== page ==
Town deserves better

The Truth about Elswitha Quarter Plans. Headline, Thursday 4th April.

I am one of many who have either written to your paper or signed petitions in opposition to the proposal to build a budget hotel on Whitton Gardens. As the proposal unfolded during the summer months, the less I liked it.

Not being a resident of the town, I am less concerned over the ownership of the land than some and I am not in the least concerned which of the contractors do the building but I am concerned that the project so far is a bad business deal for me as a council tax payer. It is also a sadly missed opportunity to rebuild and re-brand the town to make it an attractive centre for residents and visitors.

I moved to Lincolnshire some 10 years ago from the south coast and have seen how towns and cities from Bristol to Poole and Portsmouth have created vibrant prosperous economies by clever re-development of tired waterfronts.

In fact you do not have to travel far to see what can be done. The Brayford Pool in Lincoln and the new development at Burton Waters are good examples of how river banks can be developed for local benefit.

Building on Whitton Gardens and the other pipe dreams highlighted in “The Standard” a couple of weeks earlier will hardly act as a magnet to encourage visitors from Nottingham, Leeds or Sheffield to the town to spend their money.

Just about any town of 15,000 or more will already have a budget hotel, a cinema and a McDonalds and KFC. Gainsborough needs something more inspired.

Why were the architects responsible for Marshall’s Yard not commissioned to come up with a brief? They have proved what can be done.

Councillor Reg Shore came up with an exciting suggestion of a major water feature or fountain in the town, where is it?

Other towns from Wimborne to Wisbeach attract 10,000s of thousands of visitors each year through either flower or folk festivals, or through well run street markets. Surely Gainsborough could do the same, these events can only happen if there is carefully planned, attractive, and protected open space in the town. The current plans will make this impossible.

I would even be surprised if the plans shown in “The Standard” a couple of weeks ago will ever be accomplished. If you were an investor would you spend millions of pounds on a cinema or bowling alley or themed restaurant unless there is adequate car parking near by.

Marshall’s Yard has 300 spaces and the plan shown in “ The Standard” would need more. A smaller similar development in Chichester, Chichester Gate, has 400 spaces. Where will the cars go? A car park on the other side of the river and a foot bridge over the Trent might be one solution.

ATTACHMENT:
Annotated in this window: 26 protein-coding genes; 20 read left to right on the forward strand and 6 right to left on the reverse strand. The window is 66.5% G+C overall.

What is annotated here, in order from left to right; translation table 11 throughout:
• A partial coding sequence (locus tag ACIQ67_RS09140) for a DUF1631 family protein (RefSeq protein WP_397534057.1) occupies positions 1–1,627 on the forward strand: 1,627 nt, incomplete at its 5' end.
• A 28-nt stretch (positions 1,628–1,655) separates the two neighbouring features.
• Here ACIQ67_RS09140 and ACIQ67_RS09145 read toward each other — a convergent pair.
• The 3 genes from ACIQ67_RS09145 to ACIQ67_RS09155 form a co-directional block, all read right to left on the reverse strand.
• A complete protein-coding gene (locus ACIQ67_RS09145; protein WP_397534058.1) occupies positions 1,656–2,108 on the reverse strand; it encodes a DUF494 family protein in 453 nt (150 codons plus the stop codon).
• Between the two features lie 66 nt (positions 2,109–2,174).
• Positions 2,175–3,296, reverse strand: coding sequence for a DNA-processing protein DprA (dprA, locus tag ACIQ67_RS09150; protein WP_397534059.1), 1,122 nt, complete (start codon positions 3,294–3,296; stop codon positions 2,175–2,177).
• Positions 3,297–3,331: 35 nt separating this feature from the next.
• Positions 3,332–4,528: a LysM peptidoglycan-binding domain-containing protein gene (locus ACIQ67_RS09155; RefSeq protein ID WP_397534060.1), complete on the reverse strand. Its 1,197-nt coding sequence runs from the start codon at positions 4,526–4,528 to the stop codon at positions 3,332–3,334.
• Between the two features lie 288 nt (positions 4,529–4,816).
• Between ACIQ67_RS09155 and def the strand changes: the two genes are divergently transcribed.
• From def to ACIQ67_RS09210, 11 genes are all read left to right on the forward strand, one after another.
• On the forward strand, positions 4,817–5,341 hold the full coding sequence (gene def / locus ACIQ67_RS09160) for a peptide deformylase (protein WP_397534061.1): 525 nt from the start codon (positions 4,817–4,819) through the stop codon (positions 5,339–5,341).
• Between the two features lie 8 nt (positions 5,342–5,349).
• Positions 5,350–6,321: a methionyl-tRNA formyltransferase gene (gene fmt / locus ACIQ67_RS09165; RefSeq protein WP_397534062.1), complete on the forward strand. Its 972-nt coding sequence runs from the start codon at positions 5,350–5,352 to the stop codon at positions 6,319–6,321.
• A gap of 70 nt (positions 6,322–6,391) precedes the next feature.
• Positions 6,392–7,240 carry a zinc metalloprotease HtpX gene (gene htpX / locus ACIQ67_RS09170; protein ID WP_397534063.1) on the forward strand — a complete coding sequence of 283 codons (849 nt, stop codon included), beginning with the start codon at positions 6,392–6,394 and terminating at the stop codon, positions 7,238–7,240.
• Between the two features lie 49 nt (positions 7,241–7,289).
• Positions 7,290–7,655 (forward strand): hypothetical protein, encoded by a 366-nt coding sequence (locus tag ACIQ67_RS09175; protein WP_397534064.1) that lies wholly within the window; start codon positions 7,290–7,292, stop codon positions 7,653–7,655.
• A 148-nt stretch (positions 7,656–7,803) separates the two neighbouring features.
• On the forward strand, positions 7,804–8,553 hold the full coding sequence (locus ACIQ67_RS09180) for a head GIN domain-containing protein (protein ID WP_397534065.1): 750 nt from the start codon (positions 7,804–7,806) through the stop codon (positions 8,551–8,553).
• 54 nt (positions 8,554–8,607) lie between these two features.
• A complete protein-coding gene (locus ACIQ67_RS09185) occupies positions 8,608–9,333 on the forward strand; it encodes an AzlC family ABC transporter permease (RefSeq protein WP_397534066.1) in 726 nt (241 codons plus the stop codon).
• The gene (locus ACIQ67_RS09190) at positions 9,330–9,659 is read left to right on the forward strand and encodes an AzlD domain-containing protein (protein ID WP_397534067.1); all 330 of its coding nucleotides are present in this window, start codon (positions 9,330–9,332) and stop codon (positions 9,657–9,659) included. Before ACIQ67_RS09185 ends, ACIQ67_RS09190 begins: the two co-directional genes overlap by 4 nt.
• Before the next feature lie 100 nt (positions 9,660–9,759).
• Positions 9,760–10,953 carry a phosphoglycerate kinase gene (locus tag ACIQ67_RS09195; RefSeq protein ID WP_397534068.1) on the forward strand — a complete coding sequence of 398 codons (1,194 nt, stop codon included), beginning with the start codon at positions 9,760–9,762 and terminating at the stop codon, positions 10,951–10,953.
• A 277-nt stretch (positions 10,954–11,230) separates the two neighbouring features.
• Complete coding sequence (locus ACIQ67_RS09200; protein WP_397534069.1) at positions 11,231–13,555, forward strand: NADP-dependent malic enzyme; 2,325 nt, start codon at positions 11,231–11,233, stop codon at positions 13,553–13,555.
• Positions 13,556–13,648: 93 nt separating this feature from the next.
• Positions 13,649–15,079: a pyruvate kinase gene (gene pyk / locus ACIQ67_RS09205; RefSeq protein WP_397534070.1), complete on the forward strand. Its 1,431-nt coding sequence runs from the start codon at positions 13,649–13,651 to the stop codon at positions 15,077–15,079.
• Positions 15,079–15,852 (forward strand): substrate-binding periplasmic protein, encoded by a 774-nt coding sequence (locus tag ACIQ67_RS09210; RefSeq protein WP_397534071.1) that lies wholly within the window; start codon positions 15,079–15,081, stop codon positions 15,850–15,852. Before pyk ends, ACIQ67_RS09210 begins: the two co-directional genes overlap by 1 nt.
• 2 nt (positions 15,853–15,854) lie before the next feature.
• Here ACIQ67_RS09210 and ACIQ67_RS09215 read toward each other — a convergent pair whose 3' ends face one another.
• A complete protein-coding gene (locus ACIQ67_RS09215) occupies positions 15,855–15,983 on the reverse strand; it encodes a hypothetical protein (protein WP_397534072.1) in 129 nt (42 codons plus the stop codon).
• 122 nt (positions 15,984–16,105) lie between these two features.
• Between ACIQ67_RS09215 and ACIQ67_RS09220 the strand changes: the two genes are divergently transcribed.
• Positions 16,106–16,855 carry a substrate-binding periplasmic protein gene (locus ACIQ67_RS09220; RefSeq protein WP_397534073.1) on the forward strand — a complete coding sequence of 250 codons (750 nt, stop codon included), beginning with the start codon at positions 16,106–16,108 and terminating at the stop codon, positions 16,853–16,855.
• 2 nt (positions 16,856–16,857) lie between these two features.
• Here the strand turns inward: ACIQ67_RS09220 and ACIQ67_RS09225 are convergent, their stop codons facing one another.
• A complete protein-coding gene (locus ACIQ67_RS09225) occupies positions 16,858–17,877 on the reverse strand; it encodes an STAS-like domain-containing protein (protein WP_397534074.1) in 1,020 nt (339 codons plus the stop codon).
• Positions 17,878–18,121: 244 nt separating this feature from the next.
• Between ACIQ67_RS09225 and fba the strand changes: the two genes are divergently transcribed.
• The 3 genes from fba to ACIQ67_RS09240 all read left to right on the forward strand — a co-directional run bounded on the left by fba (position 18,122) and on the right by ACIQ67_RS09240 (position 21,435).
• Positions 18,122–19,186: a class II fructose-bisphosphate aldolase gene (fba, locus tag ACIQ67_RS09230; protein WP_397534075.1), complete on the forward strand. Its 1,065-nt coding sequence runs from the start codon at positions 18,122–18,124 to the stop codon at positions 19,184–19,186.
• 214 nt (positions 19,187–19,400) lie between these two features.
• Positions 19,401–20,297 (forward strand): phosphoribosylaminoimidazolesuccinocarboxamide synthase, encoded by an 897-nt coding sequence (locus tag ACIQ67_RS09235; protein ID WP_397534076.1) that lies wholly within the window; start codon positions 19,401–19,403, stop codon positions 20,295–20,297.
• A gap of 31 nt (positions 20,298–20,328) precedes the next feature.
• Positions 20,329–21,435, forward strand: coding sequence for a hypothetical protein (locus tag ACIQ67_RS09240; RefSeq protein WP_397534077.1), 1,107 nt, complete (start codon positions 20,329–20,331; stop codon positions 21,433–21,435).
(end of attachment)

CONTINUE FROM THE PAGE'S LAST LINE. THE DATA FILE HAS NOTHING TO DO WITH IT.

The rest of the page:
One thing is certain the town deserves better.

The plan of Whitton Gardens is quite clear and so are the details of the covenants on the land that go with it. There is nothing to say that the land cannot be built on or sold sometime in the future but the covenants are carried forward with the ownership of the land. One relates to future building height and others to the prohibition of the sale of alcohol or the building of a hotel. They seem quite clear to me.

It does worry me that, if the land is sold off for a quick buck and the covenants ignored will future benefactors to the town be discouraged from making similar gifts?

The thing that saddens me most about the whole saga is that it need not have happened. It has been driven by political expediency rather than by experience or as a result of reasoned debate and discussion. With some £20 million in the bank the district council did not need to grab at the first £90,000 straw that came along, particularly when the land value must be close on three times this figure. (The district council has pencilled in an expected return of £600,000 from the sale of the Old Guildhall site so howWhitton Gardens can be valued at £90,000 is beyond me).

The original brief for the development was to bring new business to the area and to balance out the draw of Marshall’s Yard and bring in much needed new trade to the town. This requires inspirational ideas.

What happens if during consultation process these ideas are put on the table? Will the council listen? Or will the consultation be - you are getting a budget hotel - do you want red doors or blue? In Lincoln, the city council goes to great lengths to research public opinion on its various development plans, the people of Gainsborough deserve the same.

Christopher Darcel

(via email)